I hate to get Megan's hopes up, but multiple reports over the weekend have the Phoenix Coyotes moving to Seattle in time for the 2013-2014 NHL season if the Glendale, Arizona city council doesn't agree to a $15 million a year subsidy by July 2. The plan, which was first reported by the CBC's Hockey Night In Canada during the second intermission of Saturday's Stanley Cup Playoff game, would have the Coyotes playing at KeyArena until a new arena is built:

That plan, according to HNIC, stopped the Vancouver Canucks from moving their AHL affiliate to Seattle's KeyArena; the NHL told the Canucks that the building was spoken for.

The Coyotes have been owned by the league since filing for bankruptcy in 2009. Investors Ray Bartoszek and Anthony Lanza would reportedly purchase the club for $220 million, and former Coyote (and Philadelphia Flyers) star Jeremy Roenick would run the hockey operations.

Writing at SportspressNW.com, Art Thiel reports that Seattle Mayor Mike McGinn has spoken with both the investors and NHL commissioner Gary Bettman:

“Our message to all parties has been the same: We believe we can support an NHL team as a tenant at KeyArena, and as a potential tenant of a new arena, subject to all parties reaching agreement on terms,” McGinn said in the statement. “As recent news reports indicate, it appears the NHL is taking the new ownership proposal seriously. But we also know from experience that it may be some time before an NHL team is located in Seattle, as the home city for the Phoenix Coyotes is working to keep them...”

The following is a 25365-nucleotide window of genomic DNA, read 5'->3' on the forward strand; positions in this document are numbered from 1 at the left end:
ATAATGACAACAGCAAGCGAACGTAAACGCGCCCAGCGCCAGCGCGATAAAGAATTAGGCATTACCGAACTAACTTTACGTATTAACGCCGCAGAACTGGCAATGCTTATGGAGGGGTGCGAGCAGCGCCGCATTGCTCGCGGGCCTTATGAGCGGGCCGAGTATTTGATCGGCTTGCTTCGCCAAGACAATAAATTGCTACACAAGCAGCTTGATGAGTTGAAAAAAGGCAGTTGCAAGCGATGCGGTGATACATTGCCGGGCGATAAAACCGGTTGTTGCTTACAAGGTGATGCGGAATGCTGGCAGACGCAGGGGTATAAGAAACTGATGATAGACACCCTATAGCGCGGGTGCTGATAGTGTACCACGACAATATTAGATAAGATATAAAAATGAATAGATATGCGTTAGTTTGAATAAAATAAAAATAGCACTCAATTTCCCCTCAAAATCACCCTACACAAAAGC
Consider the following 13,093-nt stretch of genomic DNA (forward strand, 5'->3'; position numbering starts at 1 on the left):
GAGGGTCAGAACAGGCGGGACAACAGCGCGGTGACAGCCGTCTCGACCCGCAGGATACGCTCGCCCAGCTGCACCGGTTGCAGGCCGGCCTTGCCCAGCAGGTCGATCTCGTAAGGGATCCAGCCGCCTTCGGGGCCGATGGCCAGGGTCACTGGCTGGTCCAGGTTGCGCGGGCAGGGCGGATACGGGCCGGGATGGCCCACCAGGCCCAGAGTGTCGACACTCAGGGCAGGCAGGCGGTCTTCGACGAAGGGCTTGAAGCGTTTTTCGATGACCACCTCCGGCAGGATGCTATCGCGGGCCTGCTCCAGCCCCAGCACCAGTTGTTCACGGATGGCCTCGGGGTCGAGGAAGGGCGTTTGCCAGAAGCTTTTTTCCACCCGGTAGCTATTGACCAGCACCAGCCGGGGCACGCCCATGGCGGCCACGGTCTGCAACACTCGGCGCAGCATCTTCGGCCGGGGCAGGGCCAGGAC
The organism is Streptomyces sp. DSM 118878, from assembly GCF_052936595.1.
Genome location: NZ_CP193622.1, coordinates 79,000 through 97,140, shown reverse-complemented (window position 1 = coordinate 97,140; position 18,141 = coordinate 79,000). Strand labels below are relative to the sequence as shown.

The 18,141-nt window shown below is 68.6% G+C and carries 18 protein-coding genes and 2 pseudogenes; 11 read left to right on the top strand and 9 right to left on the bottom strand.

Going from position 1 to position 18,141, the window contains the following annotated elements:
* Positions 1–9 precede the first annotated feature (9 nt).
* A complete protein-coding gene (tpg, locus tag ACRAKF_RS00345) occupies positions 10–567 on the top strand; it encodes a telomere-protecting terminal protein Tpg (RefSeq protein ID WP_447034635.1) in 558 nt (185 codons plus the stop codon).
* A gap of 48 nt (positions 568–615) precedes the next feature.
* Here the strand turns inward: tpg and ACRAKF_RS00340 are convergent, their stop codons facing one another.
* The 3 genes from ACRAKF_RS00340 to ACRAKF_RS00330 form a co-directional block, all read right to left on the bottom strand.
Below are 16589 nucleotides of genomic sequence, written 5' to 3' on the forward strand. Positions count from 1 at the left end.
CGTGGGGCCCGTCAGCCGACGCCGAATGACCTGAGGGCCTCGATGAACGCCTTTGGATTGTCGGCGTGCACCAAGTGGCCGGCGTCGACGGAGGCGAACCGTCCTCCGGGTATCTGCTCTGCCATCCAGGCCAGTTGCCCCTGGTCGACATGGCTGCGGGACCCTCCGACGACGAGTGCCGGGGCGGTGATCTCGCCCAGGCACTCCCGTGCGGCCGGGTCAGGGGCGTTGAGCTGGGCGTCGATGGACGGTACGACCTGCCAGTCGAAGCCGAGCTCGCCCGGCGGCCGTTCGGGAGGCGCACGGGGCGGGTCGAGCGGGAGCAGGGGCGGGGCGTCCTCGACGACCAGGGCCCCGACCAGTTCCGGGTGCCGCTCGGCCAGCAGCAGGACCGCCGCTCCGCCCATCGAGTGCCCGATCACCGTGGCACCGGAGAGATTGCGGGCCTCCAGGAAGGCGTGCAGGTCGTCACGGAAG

I've seen conflicting reports about KeyArena's ice hockey seating capacity—somewhere between 11,000 and 15,000—but either way it would be the smallest arena in the league. So there's no way it could be a permanent solution. But the Memorandum of Understanding (MOU) between Chris Hansen and the city requires an NBA team to be acquired before the agreement is activated and an arena is built. No doubt the MOU could be modified to start with an NHL team, but only on the approval of both city and county councils, and I would presume a substantial reworking of the financial guarantees.

But of course, all that could be moot. We've already seen the NBA use the specter of a move to Seattle as a lever for forcing a desperation deal out of Sacramento, and the NHL might just be attempting to play the same game with Glendale. But with a July 2 deadline looming, at least this time we won't have to wait very long to learn our fate.